Expertise Beyond the Numbers

SECURE ACT ANALYSIS: Impact of Recent Law Changes on Individuals and Families

On December 20, 2019 the Setting Every Community Up for Retirement Enhancement (SECURE) Act was signed into law as part of a Consolidated Appropriations Act. This largely bi-partisan legislation makes a few modest, but potentially important changes to the US retirement plan system. This article, the second in our series, we will review a number of provisions which may be impactful to individuals and families.

Changes to IRA provisions

Much of the impact of the SECURE Act is related to IRAs. A few of the most notable changes are as follows:

  • Delayed Required Minimum Distribution (RMD) rules
    • Many taxpayers have been forced to begin withdrawing retirement assets from their IRAs starting in the year in which they attain age 70 ½ (subject to special first year distribution rules)
      • These required distributions are generally includable in taxable income and thus increase tax and limit other long-term planning strategies
    • The SECURE Act delays RMD’s until taxpayers reach age 72
  • Limitations on “Stretch” IRAs
    • Many taxpayers’ retirement plans anticipate passing their IRAs to younger generations in order to decrease the overall tax burden on the assets
      • Prior laws allowed inherited retirement plan assets to be withdrawn (and thus included in taxable income) over the inheritor’s actuarial lifetime
      • This meant that a young inheritor may have been able to take out very little of the assets each year and allow the majority of assets to continue to grow in a tax deferred environment… this is the so-called “stretch” IRA strategy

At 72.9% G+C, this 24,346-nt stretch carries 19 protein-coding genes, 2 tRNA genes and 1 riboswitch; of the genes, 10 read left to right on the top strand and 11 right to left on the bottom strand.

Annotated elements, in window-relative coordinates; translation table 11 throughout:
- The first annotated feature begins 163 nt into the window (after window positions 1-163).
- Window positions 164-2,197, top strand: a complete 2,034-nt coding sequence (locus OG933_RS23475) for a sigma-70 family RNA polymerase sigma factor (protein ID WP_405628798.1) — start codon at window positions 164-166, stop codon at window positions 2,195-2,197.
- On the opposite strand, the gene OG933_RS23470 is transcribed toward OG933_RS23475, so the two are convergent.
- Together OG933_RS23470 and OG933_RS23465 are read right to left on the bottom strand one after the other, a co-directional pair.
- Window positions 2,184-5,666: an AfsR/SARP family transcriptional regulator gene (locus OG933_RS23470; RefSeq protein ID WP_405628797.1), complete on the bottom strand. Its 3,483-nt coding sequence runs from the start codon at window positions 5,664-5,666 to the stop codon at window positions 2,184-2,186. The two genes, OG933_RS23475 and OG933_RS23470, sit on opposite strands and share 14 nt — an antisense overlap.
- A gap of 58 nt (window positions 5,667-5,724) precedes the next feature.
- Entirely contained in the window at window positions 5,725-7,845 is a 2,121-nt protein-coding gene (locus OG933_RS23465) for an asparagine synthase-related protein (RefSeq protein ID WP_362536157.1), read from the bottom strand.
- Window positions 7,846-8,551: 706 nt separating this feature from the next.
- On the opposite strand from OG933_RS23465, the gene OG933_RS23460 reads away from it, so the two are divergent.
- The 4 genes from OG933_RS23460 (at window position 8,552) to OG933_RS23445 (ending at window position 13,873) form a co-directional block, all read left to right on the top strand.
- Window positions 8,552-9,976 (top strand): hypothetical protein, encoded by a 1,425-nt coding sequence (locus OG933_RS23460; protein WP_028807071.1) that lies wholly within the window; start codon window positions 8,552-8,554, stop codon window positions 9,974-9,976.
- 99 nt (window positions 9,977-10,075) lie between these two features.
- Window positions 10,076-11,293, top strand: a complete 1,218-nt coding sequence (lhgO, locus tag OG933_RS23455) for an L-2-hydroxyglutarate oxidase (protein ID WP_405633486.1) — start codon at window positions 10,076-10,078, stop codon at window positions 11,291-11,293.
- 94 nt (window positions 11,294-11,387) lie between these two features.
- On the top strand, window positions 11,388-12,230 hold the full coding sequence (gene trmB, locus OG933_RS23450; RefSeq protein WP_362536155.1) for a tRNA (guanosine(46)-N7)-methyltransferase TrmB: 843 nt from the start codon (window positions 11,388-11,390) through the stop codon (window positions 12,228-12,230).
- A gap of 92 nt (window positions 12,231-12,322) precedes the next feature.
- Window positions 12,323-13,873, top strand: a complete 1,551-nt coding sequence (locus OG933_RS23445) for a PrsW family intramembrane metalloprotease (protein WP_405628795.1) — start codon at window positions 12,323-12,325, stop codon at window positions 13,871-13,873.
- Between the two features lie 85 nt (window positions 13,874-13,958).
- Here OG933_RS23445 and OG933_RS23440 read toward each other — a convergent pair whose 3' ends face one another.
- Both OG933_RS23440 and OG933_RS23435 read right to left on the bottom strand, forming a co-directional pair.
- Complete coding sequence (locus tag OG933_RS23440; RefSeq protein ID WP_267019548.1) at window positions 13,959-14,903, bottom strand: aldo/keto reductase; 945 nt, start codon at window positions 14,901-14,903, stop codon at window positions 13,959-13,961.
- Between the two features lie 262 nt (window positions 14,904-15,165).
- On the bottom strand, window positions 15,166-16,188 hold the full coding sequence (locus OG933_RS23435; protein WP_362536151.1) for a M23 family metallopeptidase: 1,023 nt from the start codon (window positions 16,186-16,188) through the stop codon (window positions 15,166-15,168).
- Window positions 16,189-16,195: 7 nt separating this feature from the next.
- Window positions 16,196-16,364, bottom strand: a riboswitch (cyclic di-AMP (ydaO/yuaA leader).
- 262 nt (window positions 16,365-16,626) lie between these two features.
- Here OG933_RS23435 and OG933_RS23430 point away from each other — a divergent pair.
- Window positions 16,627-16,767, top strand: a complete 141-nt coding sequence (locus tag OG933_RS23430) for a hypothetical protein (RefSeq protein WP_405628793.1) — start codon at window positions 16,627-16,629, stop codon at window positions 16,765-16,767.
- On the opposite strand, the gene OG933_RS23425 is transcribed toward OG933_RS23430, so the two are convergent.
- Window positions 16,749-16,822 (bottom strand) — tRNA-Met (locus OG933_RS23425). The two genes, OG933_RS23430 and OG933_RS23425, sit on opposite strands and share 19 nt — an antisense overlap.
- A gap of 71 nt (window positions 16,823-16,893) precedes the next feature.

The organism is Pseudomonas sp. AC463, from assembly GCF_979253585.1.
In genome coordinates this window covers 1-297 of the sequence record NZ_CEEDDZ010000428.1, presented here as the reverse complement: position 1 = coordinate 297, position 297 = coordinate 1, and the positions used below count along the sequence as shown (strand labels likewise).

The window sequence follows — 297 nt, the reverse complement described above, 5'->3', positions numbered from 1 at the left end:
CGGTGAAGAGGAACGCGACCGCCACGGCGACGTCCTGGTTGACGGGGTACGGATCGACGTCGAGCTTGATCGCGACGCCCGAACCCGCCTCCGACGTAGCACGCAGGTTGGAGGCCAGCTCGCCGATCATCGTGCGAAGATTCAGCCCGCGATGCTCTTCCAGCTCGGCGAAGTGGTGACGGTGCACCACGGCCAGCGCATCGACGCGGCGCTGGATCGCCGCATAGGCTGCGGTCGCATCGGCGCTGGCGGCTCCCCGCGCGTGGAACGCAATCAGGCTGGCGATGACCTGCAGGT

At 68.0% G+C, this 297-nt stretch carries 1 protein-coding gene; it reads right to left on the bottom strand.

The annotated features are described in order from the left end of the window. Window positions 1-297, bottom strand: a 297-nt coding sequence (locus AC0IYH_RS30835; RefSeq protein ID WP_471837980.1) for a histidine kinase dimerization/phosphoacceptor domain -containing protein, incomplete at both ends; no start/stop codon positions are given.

• The SECURE Act decreased this “stretch” period to not longer than 10 years after the death of the plan contributor for non-spouse beneficiaries
    • This may have significant effects on estate planning for taxpayers for a number of reasons
      • IRA assets will not be allowed to grow in a tax free environment for as long, thus decreasing the overall value of inheritance
      • Younger taxpayers may be forced into higher tax brackets due to the larger amount of taxable income they are forced to report over the (shorter) 10 year period
    • These new provisions will result in significantly higher tax burdens for some taxpayers. Forbes reports that changing the “stretch” IRA rules will generate an additional $15 billion of tax revenues for the federal government over the next 10 years
  • For many years, contributions to Traditional IRAs was prohibited for taxpayers over age 70 ½. The SECURE Act removes this provision
    • With many American workers well into their 70’s, and lifespans often expanding into the 90’s, this option allows workers to save more over a longer period of time
  • Non-Tuition fellowships and stipends may be treated as compensation for IRA purposes
    • IRA contributions are only allowed to the extent taxpayers have sufficient compensation (i.e. earned income)
    • For some graduate and post-doctoral students their fellowship grants or stipends paid by educational institutions were taxable, but were not considered compensation for purposes of making IRA contributions
    • The SECURE Act expands the definition of compensation for purposes of IRA contributions to include these taxable amounts so that students may begin saving for retirement earlier in their careers

IRAs, estate planning, and income tax strategies are all highly complex and taxpayers should discuss these new rules, along with their overall goals with their financial planner and/or tax advisor.

Creation of New Penalty-Free Withdrawal Allowance from Retirement Plans for Birth or Adoption of a Child